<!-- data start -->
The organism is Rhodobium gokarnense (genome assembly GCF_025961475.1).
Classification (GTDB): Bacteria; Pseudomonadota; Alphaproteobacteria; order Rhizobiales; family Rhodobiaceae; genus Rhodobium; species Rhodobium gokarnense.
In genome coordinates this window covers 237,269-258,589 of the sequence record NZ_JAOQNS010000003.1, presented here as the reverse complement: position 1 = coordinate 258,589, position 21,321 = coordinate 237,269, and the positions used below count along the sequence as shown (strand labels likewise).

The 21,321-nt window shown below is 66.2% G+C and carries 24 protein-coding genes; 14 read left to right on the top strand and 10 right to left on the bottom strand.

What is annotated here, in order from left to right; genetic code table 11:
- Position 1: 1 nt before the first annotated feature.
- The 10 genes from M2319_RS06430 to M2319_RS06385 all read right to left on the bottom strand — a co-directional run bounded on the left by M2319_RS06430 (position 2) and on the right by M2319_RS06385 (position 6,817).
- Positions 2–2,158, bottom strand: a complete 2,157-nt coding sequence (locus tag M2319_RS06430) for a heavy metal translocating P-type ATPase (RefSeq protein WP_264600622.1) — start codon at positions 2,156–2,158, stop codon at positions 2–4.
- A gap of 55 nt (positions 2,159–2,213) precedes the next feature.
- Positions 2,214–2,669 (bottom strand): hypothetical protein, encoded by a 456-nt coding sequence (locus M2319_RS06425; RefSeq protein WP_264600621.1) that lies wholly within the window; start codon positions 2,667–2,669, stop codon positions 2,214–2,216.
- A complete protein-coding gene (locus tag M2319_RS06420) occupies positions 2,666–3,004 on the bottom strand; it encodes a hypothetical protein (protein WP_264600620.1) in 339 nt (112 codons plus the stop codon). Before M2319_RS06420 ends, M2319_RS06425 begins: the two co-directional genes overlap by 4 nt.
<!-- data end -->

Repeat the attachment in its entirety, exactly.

The organism is Rhodobium gokarnense (genome assembly GCF_025961475.1).
Classification (GTDB): Bacteria; Pseudomonadota; Alphaproteobacteria; order Rhizobiales; family Rhodobiaceae; genus Rhodobium; species Rhodobium gokarnense.
In genome coordinates this window covers 237,269-258,589 of the sequence record NZ_JAOQNS010000003.1, presented here as the reverse complement: position 1 = coordinate 258,589, position 21,321 = coordinate 237,269, and the positions used below count along the sequence as shown (strand labels likewise).

The 21,321-nt window shown below is 66.2% G+C and carries 24 protein-coding genes; 14 read left to right on the top strand and 10 right to left on the bottom strand.

What is annotated here, in order from left to right; genetic code table 11:
- Position 1: 1 nt before the first annotated feature.
- The 10 genes from M2319_RS06430 to M2319_RS06385 all read right to left on the bottom strand — a co-directional run bounded on the left by M2319_RS06430 (position 2) and on the right by M2319_RS06385 (position 6,817).
- Positions 2–2,158, bottom strand: a complete 2,157-nt coding sequence (locus tag M2319_RS06430) for a heavy metal translocating P-type ATPase (RefSeq protein WP_264600622.1) — start codon at positions 2,156–2,158, stop codon at positions 2–4.
- A gap of 55 nt (positions 2,159–2,213) precedes the next feature.
- Positions 2,214–2,669 (bottom strand): hypothetical protein, encoded by a 456-nt coding sequence (locus M2319_RS06425; RefSeq protein WP_264600621.1) that lies wholly within the window; start codon positions 2,667–2,669, stop codon positions 2,214–2,216.
- A complete protein-coding gene (locus tag M2319_RS06420) occupies positions 2,666–3,004 on the bottom strand; it encodes a hypothetical protein (protein WP_264600620.1) in 339 nt (112 codons plus the stop codon). Before M2319_RS06420 ends, M2319_RS06425 begins: the two co-directional genes overlap by 4 nt.